While that is unfair and casts men in a light that is unfavorable, the real problem is with how the church treats women. We are told constantly about how amazing women are. They are lauded in conference and elsewhere. We are told somewhat jokingly that a bishop is chosen by picking the most righteous member of the ward and then calling her husband. There is no doubt that for the most part the women of this church are righteous and upright, but so are the men. So why the rhetoric? If women were equal, then why do we need to talk about how great they are? It seems clear the roles of men and women aren't equal in this church. Whether that's bad or not I suppose is a different question. So the problem comes with pacification. Whether it is intended or not, the constant reinforcement of female superiority keeps most of them from ever asking for equality. It is similar to native americans being depicted as the noble savage. As long as they are held up as better in some way then they won't ask for more. Alternatively, those with the power to change their position for the better will see no need.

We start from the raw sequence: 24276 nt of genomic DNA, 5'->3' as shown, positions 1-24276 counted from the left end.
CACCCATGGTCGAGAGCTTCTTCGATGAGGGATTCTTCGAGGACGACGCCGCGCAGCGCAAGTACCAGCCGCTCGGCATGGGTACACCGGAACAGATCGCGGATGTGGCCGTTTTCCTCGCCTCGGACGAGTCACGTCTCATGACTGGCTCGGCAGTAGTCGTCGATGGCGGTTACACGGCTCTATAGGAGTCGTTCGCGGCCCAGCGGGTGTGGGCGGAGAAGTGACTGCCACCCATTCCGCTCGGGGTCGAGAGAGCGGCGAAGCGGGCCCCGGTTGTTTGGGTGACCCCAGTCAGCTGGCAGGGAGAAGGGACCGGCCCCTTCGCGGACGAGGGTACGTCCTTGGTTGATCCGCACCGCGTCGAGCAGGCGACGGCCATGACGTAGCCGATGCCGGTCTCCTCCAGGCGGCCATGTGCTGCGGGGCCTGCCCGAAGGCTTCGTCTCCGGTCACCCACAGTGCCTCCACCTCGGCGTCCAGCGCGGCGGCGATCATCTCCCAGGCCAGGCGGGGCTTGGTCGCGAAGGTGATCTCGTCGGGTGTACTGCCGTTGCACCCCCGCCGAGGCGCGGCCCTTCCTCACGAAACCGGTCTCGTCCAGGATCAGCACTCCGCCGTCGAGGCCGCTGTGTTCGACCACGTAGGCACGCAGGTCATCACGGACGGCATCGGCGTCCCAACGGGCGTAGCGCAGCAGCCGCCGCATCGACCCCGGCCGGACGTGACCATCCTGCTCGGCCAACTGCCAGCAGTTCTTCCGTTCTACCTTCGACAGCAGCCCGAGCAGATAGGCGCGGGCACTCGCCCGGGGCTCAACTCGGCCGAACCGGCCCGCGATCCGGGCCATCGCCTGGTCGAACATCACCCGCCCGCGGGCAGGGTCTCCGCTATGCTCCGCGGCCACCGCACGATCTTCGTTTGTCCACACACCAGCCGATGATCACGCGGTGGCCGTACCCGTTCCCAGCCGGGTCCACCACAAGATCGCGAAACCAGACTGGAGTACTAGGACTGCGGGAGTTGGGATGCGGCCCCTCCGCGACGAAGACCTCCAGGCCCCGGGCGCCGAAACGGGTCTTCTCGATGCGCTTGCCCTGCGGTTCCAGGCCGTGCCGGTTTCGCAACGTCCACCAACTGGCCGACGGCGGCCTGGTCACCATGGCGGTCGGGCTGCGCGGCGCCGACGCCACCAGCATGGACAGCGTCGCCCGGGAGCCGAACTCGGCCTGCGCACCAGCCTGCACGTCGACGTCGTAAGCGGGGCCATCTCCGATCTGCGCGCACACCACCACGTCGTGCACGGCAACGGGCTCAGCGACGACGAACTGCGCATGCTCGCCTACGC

So what can be done? Or, does something need to be done at all?

4 Comments:

Blogger Mike said...

Promissed comment:

I do agree that in many ways the Gynotheosis seems clearly there to keep women from asking for more.

But really- I think a lot of it is trying to drum into Men's heads to respect women. That doctrinally there are differences between men and women- but supposedly there is also a doctrinal belief that men and women are of equal import. I think culturally we don't really believe this enough- and to some extent I think that this rhetoric is meant to address the social and doctrinal gap.